Whenever a metal fan says they're interested in checking out some punk music, I actually point to Propagandhi as the best entry point for a metalhead as opposed to way more obvious bands that more clearly blur the line between the two styles like DRI or Suicidal Tendencies or whatever.  In my eyes, if you want to get into a new style of music, it's kind of pointless to cater to the tastes you already have instead of taking the genre on its own merits.  Propagandhi is my go-to because they're a punk band with a punk ethos that play punk music by punk rules, but constantly throw little metal-isms all over the place.  Failed States is a great example of that tendency, because I'd argue this is their heaviest, darkest, and most difficult album almost entirely because of Chris's lifelong love of thrash seeping through the hardest (seriously, he has a few official playlists on Spotify ostensibly highlighting his favorite songs and like 95% of them are classic 80s thrash metal).  Songs like "Status Update" and the title track here are fucking barnbuners, and something like "Rattan Cane" is actually full on dissonant in its spastic chaos, with Kowalski's gruff, amelodic voice absolutely battering the shit out of you.  I haven't really talked about Jord's drumming up to this point but he's a monster behind the kit here more than arguably anywhere.  There aren't a whole lot of legitimate "storytellers" in punk rock, but Propagandhi excels at this and the more experimental nature of Failed States really helps this element of their sound shine.  All of their lyrics read more like longform poetry than cut up stanzas, and this is true of every album but it works fucking beautifully with tracks as sprawling as "Lotus Gait" and "Note to Self".  That latter one is so fucking out there that it's actually reminiscent of Tool of all bands in certain parts.  While this isn't their best album, I do think it's the most "Propagandhi" album out of all Propagandhi albums.  They leaned pretty wholeheartedly into their metal influences to create a melodic hardcore album unlike any other, and even within their own heavy as hell discography they amped the heaviness up to extreme levels with this one.  Without a doubt, Failed States is their most experimental and daring album.  They took a ton of risks with the extreme variance in song lengths ("Status Update" barely cracks sixty seconds while "Note to Self" is a full six minutes) and the off-kilter angle they approached everything.  They had their style pretty solidly pegged down with the previous three albums and then took a huge dose of Protest the Hero with this one and shoved it all through an aggressive punk filter and landed on total brilliance.  And it's only their fourth best album somehow.  (Initially I had this ranked a spot lower, but upon relisten I was reminded how fucking incredible the closing duo of "Lotus Gait" and "Duplicate Keys Icaro" was and had no choice but to leapfrog Slow, Deep, and Hard.  If TON ends up losing by a point, blame those two songs.)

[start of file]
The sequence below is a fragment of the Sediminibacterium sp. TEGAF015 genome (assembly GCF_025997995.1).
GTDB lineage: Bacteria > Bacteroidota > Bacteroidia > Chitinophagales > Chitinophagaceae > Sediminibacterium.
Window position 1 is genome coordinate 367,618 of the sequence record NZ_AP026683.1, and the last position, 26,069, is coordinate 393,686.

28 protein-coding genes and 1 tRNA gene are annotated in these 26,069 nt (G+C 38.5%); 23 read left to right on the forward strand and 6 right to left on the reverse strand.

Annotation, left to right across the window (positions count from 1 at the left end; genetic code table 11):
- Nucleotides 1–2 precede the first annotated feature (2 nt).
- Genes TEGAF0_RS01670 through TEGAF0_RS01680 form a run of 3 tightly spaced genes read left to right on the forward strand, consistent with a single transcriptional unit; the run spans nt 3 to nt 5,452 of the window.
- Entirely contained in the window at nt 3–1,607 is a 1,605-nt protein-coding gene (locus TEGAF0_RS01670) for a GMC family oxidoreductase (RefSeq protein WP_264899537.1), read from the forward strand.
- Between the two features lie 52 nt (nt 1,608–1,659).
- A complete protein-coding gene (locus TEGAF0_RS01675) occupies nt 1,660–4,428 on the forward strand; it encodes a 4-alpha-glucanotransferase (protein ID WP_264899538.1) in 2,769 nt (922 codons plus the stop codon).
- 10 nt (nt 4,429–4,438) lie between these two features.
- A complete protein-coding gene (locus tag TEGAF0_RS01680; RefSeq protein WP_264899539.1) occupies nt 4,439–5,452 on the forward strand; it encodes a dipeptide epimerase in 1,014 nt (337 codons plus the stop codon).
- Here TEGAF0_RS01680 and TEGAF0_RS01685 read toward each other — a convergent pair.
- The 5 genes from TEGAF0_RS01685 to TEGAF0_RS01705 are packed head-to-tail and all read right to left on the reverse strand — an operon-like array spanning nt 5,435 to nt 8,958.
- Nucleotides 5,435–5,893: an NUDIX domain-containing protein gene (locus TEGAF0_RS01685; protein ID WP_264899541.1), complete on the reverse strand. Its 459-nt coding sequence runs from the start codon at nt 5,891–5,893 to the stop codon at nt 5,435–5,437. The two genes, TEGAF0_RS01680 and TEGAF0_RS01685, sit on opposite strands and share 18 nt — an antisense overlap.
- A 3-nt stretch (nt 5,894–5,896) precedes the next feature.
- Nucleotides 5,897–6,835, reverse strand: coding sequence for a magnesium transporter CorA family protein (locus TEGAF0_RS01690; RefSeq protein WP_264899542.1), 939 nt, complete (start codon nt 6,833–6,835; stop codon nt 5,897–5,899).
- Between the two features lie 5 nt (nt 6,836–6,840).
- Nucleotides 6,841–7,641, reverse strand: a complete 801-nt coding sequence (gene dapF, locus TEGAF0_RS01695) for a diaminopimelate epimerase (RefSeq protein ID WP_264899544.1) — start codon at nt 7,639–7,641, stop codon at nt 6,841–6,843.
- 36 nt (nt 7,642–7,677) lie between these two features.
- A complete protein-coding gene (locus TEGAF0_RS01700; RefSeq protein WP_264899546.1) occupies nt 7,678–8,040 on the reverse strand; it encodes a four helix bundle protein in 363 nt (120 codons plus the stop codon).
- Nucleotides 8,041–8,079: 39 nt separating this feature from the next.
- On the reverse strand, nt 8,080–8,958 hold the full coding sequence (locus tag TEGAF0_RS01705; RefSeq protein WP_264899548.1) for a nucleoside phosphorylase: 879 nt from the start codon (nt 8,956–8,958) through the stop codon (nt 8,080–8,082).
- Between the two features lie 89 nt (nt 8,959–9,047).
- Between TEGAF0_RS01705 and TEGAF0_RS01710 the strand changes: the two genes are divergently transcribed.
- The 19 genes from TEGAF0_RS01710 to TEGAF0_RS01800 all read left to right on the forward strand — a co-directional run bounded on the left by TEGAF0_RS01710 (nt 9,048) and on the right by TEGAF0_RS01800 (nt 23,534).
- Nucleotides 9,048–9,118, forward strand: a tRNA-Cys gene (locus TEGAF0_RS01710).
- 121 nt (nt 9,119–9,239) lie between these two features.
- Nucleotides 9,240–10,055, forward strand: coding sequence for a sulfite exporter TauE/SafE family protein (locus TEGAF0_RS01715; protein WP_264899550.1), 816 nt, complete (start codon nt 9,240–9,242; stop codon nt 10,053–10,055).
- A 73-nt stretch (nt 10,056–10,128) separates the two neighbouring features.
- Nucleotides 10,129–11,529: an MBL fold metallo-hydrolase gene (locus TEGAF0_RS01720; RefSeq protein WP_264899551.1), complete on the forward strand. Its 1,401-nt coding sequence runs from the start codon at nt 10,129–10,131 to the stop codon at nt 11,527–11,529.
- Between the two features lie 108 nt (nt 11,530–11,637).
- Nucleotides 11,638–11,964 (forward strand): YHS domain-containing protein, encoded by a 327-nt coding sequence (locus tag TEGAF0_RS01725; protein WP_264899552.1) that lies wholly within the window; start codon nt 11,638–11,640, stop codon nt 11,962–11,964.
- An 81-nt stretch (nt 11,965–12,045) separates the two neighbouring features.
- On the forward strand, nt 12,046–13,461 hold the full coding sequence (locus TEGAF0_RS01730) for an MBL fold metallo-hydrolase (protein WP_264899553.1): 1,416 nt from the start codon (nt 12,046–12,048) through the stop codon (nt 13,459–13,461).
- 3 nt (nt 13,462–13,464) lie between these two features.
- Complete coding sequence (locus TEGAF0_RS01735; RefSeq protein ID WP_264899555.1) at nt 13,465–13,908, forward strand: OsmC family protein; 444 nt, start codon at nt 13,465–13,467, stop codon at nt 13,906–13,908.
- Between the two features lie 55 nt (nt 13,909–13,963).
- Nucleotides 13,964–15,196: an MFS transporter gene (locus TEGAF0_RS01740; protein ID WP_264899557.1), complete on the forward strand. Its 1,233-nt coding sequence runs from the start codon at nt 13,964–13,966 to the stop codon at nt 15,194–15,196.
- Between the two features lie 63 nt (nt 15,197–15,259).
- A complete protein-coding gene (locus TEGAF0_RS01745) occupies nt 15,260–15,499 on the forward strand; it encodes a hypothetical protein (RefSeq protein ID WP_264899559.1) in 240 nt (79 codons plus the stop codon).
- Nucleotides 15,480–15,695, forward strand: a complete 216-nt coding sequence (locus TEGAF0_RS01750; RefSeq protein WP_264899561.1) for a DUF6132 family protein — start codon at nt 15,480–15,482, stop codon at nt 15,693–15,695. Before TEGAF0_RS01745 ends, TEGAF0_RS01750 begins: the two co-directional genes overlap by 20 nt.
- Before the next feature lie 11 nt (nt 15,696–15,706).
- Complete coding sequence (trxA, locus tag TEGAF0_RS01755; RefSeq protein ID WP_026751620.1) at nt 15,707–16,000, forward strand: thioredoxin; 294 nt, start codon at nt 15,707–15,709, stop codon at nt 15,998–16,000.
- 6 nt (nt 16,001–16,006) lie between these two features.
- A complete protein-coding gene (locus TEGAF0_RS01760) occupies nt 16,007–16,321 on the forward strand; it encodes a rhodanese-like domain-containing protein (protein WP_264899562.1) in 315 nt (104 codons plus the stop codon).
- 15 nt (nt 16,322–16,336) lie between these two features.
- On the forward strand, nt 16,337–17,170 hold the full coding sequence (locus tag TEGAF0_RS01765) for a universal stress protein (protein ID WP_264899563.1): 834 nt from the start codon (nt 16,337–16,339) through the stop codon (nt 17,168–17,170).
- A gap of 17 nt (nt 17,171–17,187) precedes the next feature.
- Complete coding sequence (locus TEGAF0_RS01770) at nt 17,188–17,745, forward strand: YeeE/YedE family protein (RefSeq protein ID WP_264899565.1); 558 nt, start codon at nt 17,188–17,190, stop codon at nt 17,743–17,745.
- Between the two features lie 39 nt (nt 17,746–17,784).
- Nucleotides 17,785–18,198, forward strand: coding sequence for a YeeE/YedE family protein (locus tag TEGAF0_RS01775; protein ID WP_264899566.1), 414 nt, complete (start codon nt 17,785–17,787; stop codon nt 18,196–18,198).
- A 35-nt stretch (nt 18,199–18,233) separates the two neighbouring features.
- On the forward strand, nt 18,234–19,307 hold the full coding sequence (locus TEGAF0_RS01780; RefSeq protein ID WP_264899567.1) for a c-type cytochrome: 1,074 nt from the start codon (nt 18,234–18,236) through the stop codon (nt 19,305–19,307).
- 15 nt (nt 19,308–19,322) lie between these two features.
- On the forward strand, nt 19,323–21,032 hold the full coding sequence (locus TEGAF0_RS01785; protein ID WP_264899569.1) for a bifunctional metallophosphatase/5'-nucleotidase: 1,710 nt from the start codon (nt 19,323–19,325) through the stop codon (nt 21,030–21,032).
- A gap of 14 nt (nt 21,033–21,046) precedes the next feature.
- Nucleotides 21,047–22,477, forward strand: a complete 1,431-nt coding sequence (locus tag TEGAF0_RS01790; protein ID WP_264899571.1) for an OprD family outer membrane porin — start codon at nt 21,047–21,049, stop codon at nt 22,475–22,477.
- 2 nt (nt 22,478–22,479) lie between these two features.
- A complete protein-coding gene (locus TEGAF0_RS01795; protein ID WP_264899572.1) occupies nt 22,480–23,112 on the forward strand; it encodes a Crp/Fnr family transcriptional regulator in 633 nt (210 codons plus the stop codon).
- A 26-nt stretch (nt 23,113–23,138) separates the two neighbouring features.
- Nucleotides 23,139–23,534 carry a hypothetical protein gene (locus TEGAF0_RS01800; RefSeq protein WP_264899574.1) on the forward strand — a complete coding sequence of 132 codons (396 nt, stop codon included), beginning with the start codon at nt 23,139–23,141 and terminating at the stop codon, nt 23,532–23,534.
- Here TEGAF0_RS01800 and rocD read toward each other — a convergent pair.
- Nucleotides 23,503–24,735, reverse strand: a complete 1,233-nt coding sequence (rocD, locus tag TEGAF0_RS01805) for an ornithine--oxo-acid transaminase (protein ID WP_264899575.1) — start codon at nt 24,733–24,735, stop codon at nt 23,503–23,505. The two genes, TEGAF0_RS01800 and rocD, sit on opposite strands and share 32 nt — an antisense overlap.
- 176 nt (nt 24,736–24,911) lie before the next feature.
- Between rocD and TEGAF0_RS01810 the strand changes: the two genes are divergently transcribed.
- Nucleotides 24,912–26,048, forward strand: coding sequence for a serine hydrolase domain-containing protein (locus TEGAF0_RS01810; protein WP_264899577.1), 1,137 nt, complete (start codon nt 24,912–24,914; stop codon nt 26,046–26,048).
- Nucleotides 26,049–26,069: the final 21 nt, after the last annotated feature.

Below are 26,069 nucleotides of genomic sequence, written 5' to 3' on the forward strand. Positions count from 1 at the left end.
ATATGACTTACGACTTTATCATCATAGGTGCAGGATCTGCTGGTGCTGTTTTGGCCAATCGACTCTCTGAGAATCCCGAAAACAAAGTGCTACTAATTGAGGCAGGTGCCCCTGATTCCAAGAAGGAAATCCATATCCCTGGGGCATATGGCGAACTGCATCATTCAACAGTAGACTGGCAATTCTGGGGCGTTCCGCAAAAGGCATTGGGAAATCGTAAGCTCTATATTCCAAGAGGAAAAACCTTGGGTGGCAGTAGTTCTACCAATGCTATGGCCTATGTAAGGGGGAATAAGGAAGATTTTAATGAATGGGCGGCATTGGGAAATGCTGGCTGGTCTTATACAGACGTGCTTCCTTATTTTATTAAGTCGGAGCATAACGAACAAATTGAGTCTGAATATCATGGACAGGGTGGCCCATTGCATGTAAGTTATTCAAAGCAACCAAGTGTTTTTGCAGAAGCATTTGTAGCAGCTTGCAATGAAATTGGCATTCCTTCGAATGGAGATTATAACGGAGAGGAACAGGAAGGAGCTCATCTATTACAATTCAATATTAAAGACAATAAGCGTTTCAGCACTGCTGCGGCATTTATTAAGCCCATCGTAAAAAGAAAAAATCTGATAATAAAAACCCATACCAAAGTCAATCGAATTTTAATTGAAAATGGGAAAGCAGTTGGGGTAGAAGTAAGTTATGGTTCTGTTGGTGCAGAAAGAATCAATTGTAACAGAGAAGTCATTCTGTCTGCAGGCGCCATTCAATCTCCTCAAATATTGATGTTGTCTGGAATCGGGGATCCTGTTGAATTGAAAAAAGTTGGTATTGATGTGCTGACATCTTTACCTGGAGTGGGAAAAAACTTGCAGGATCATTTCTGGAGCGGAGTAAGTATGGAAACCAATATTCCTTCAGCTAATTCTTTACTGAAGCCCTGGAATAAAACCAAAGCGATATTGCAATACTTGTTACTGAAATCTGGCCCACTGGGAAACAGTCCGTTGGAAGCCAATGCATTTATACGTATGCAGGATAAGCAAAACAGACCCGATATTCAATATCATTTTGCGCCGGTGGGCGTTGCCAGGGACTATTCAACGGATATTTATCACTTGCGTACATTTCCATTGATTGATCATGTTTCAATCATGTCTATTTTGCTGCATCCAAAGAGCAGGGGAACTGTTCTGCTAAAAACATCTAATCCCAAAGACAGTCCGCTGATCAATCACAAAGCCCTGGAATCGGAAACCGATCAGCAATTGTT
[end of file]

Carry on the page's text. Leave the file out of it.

6: Propagandhi - Victory Lap